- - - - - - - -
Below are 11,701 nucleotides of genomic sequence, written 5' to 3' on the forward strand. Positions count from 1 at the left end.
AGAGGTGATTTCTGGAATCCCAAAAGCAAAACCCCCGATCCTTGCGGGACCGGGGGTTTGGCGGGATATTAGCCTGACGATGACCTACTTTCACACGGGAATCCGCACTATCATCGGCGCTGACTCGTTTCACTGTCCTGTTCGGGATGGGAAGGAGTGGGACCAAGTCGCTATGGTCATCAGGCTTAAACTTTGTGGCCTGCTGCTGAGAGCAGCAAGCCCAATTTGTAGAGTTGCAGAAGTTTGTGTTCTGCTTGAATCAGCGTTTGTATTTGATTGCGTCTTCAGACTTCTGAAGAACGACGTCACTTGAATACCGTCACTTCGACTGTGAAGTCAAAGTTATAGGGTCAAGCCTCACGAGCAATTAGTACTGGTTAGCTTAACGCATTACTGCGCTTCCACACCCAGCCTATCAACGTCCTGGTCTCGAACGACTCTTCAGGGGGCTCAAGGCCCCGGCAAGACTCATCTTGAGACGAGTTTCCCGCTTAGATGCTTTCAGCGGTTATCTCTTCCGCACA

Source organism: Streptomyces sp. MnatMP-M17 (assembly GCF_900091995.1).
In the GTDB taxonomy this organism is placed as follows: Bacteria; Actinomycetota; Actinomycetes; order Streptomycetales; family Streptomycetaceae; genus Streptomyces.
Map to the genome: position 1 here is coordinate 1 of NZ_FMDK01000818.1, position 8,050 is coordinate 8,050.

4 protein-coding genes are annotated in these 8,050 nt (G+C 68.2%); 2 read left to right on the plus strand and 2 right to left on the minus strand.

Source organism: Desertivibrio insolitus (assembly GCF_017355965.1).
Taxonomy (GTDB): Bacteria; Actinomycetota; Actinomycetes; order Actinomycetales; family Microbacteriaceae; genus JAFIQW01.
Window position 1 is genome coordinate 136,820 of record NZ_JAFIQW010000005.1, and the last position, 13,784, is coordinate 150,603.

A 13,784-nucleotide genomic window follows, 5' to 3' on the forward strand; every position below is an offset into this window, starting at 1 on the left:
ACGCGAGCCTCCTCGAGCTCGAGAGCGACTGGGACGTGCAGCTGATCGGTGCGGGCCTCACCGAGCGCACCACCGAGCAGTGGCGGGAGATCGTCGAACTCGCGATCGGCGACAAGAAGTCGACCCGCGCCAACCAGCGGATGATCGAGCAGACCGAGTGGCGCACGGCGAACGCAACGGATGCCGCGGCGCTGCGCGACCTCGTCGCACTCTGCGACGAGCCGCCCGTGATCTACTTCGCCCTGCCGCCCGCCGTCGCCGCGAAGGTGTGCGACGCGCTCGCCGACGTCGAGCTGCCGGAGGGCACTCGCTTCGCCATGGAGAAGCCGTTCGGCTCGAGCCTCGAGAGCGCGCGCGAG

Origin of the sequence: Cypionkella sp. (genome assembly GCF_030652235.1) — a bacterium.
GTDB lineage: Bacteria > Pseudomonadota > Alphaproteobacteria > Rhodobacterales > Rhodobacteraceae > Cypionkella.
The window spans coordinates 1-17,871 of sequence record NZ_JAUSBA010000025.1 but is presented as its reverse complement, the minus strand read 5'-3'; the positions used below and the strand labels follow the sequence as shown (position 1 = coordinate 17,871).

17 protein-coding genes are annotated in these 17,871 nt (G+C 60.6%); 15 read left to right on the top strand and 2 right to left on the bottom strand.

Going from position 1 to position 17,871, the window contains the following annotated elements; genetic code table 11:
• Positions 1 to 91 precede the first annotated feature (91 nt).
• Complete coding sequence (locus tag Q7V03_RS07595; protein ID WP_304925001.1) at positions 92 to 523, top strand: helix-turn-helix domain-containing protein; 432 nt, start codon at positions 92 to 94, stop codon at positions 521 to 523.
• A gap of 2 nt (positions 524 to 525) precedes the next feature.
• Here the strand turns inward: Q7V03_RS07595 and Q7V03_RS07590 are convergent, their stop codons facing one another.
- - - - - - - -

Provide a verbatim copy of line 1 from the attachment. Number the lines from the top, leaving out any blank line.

Below are 11,701 nucleotides of genomic sequence, written 5' to 3' on the forward strand. Positions count from 1 at the left end.